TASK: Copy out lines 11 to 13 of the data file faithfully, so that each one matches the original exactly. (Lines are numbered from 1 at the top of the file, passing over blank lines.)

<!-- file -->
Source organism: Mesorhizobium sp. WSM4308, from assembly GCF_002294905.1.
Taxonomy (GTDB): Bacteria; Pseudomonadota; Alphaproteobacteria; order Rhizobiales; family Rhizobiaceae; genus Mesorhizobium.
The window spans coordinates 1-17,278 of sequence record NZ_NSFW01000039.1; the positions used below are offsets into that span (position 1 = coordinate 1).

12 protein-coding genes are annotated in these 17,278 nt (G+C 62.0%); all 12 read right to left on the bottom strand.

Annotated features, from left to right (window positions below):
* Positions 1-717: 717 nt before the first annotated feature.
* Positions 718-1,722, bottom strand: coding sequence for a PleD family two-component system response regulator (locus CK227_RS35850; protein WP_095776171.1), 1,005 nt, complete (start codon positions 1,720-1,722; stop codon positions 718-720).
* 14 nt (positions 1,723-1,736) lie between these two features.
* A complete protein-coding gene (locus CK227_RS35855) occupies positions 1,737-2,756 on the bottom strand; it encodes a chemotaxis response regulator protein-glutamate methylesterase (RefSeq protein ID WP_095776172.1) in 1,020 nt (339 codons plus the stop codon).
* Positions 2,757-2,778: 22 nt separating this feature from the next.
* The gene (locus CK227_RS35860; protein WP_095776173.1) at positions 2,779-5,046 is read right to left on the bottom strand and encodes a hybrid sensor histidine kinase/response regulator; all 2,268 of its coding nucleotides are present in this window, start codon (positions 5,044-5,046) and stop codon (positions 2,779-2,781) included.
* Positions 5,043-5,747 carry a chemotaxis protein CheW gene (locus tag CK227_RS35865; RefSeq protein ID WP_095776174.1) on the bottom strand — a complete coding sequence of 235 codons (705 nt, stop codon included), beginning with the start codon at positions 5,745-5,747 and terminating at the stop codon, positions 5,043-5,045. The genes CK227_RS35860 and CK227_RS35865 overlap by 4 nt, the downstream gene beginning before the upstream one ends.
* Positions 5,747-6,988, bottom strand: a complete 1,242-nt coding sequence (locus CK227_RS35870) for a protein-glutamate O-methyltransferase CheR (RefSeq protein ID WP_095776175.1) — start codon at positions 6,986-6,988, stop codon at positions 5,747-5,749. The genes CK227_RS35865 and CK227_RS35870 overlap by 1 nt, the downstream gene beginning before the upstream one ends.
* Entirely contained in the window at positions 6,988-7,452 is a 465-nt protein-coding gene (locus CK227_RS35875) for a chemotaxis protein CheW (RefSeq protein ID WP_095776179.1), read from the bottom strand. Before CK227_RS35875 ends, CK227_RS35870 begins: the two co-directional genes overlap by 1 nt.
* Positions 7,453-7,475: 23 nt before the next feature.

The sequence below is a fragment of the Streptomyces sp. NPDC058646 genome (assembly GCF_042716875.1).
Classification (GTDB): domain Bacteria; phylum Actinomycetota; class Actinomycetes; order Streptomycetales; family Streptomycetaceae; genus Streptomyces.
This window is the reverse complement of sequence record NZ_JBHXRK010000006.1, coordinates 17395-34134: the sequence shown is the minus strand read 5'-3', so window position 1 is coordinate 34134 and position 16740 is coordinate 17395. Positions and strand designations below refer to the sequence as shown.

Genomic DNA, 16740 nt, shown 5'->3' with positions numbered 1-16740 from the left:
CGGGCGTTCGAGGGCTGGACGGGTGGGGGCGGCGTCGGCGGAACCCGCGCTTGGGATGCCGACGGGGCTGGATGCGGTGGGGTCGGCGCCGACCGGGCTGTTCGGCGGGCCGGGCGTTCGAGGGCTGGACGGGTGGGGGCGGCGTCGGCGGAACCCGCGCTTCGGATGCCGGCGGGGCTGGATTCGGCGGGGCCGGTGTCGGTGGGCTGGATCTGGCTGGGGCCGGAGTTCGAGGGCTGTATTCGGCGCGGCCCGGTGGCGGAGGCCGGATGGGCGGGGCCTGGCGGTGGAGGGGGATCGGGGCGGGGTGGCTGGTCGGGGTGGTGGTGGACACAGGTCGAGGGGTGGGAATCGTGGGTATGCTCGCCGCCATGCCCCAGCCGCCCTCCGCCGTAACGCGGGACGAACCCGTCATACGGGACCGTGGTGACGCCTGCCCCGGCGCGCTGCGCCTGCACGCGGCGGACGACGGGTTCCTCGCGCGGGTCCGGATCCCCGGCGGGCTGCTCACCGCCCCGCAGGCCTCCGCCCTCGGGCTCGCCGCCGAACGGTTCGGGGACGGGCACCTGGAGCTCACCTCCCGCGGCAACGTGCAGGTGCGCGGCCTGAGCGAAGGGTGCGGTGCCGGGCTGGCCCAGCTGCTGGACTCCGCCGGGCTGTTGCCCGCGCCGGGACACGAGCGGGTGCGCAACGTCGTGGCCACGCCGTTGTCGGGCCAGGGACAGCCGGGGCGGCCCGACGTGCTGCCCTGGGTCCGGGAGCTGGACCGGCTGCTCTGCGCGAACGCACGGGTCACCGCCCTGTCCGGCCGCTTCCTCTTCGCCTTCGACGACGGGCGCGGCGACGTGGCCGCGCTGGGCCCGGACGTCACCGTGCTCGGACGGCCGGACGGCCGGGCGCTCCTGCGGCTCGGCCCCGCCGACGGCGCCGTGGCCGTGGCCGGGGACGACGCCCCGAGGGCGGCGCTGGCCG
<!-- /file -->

* The gene (locus CK227_RS35860; protein WP_095776173.1) at positions 2,779-5,046 is read right to left on the bottom strand and encodes a hybrid sensor histidine kinase/response regulator; all 2,268 of its coding nucleotides are present in this window, start codon (positions 5,044-5,046) and stop codon (positions 2,779-2,781) included.
* Positions 5,043-5,747 carry a chemotaxis protein CheW gene (locus tag CK227_RS35865; RefSeq protein ID WP_095776174.1) on the bottom strand — a complete coding sequence of 235 codons (705 nt, stop codon included), beginning with the start codon at positions 5,745-5,747 and terminating at the stop codon, positions 5,043-5,045. The genes CK227_RS35860 and CK227_RS35865 overlap by 4 nt, the downstream gene beginning before the upstream one ends.
* Positions 5,747-6,988, bottom strand: a complete 1,242-nt coding sequence (locus CK227_RS35870) for a protein-glutamate O-methyltransferase CheR (RefSeq protein ID WP_095776175.1) — start codon at positions 6,986-6,988, stop codon at positions 5,747-5,749. The genes CK227_RS35865 and CK227_RS35870 overlap by 1 nt, the downstream gene beginning before the upstream one ends.